Marine Corps Ranks

A Marine’s rank determines their status and power. Don’t confuse this with a Marine’s “grade”, which is more of a pay grade. Every branch of the military pays the same base rates for various ranks, but they do have different names for the ranks.

In the Marine Corps, the lowest enlisted rank is called “Private”. That’s the rank of all newly enlisted Marines entering boot camp. The “grade”, however, is called E1. In the army, an E1 is also called a private. In the navy, an E1 is called a seaman recruit, and so on. Some privates will move on to pay grade E2 upon graduating boot camp. The highest pay grades is E9.

There are three categories of rank. They are: enlisted personnel, Warrant Officers, and Commissioned Officers. All Commissioned Officers outrank all Warrant Officers and all Warrant Officers outrank all enlisted Marines. This means that a E9 Warrant Officer would be outranked by an E1 Commissioned Officer.

You can tell what a Marine’s rank is by the stripes and bars on their uniform. These stripes and bars are referred to as their “insignia”.

Marine Corps Ranks Structure

6 thoughts on “Marine Corps Ranks”

  1. A small correction if I can. WO1 is an appointment for 18 months, at which time the Marine is promoted to CWO2. Upon promotion to CWO2 (and through CWO5) the Warrant Officer is Commissioned. They have all the authorities to perform promotions, re-enlistments, etc.

  2. There is no such rank as E10 in the Marine Corps. The Sergeant Major of the Marine Corps is a billet, not a rank. It matters not if it has a different insignia, it is the same rank as sergeant major and master guns. Come on people, that is boot camp knowledge.

    Also, in response to another comment–the one from the LCDR: warrant officers go from WO-1 (warrant officer 1)- CWO5. One must not forget about the low guy. Also, they are not commissioned. If they were they would be a LT/Ensign. They are their own breed.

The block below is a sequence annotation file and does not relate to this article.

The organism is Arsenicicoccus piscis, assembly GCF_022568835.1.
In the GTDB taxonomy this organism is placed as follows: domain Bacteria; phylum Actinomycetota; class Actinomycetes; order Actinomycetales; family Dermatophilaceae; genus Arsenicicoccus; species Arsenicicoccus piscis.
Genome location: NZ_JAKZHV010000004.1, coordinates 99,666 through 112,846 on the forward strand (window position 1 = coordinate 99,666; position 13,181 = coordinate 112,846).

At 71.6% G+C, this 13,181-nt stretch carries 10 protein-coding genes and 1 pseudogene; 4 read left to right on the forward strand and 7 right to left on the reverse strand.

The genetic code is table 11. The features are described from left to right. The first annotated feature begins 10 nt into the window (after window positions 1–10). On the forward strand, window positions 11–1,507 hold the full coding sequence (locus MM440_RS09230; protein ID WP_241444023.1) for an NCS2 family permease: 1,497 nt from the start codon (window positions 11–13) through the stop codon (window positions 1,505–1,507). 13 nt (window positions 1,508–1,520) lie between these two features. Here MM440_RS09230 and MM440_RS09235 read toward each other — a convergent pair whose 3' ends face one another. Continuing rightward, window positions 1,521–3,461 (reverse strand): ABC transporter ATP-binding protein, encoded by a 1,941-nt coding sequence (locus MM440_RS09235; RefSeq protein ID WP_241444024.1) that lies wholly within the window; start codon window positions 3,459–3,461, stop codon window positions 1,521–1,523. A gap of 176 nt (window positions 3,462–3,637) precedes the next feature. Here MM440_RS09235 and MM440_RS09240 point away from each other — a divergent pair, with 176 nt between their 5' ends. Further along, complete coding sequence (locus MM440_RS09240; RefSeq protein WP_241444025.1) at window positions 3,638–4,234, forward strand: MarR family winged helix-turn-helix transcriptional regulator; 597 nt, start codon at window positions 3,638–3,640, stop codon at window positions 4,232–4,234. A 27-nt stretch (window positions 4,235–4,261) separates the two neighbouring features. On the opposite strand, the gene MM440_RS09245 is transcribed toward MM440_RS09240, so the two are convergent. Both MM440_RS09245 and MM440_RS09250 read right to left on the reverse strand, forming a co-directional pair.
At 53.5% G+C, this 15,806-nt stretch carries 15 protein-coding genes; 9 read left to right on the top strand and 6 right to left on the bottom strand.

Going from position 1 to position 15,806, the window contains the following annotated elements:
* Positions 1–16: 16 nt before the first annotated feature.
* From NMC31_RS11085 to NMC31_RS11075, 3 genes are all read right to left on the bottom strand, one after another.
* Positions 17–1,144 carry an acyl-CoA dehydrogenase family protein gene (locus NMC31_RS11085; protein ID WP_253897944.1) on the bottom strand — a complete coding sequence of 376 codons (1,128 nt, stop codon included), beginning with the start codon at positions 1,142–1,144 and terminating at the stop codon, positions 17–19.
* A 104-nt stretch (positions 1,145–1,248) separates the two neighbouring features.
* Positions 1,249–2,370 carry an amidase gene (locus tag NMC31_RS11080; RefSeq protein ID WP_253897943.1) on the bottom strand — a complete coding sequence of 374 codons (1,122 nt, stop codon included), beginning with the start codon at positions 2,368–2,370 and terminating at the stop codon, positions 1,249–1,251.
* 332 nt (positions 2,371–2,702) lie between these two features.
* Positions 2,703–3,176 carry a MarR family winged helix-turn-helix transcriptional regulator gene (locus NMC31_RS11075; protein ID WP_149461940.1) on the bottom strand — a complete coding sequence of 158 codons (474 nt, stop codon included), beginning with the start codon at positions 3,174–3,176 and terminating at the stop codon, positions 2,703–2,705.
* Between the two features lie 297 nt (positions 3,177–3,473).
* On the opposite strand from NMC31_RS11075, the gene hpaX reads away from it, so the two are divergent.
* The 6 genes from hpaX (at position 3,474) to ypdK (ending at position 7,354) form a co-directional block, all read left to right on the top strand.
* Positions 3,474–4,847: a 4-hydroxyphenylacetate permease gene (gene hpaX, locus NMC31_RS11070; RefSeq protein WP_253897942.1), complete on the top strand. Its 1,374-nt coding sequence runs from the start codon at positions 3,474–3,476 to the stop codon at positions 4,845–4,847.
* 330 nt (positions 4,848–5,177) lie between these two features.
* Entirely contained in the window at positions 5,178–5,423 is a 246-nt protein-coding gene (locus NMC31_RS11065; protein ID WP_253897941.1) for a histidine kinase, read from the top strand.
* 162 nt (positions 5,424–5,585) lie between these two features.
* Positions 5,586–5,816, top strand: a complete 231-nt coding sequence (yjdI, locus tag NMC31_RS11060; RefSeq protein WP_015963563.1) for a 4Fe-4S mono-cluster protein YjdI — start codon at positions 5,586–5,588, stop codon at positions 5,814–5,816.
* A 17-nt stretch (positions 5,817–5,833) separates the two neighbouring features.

1. Figured out how to reply to others. There is no such rank as E10. But, yes. Even though an E9 would be in charge of a battalion and an 01 would be in charge of a platoon, the SgtMaj would always have to salute the O1–if he is wearing his cover of course. The one person all have to salute subordinately, even generals and the president, is those with the MOH (medal of honor).

  3. this is worded incorrectly. “This means that a E9 Warrant Officer would be outranked by an E1 Commissioned Officer.”
    Warrant Officers rank from CWO2 through CWO5, Commissioned is from 0-1 to 0-10 and enlisted from E-1 to E-9.

    While it is true that an O-1 (Ensign or second LT) technically outranks a Chief Warrant Officer of any grade, in all reality -the Chief Warrant Officer due being a former enlisted man with years of acrued service and exerience is held in a much higher regard than a 0-1 – unless the 0-1 is also former enlisted. Chief Warrant Officers are also commissioned officers. Chief Warrant Officers are technical specialists and are placed in very demanding billets (jobs) where often the succcesses of the command rests directly upon him. Commanding Officers hold CWO’s in extremely high regard as they do also for the Limited Duty Officer (LDO).

    The Navy and Marines have commissioning programs for CWO/LDO.

    Selected by Merit alone on sustained superior performance and the Commanding Officers endorsement, selection for CWO comes from the Chief Petty Officer community (E-7 tyo E-9) and the LDO (Limited Duty Officer) from E-6 and above.
    Both of these programs are highly competetive with only a very small percentage of applicants selected for commissioning, normally lower than 10% of hundreds of applicants will succeed in being selected for a commission.

    LCDR David Christopherson, USN, 6330, Ret.
    Aviaiton Maintenance Limited Duty Officer

    1. Warrant Officer 1 is also a WO. Also, they are not commissioned officers, thus is why they are not O1-O10. The latter are commissioned officers, depending on the branch they are broken down more so. Warrant Officers are just that, WO, not CO.

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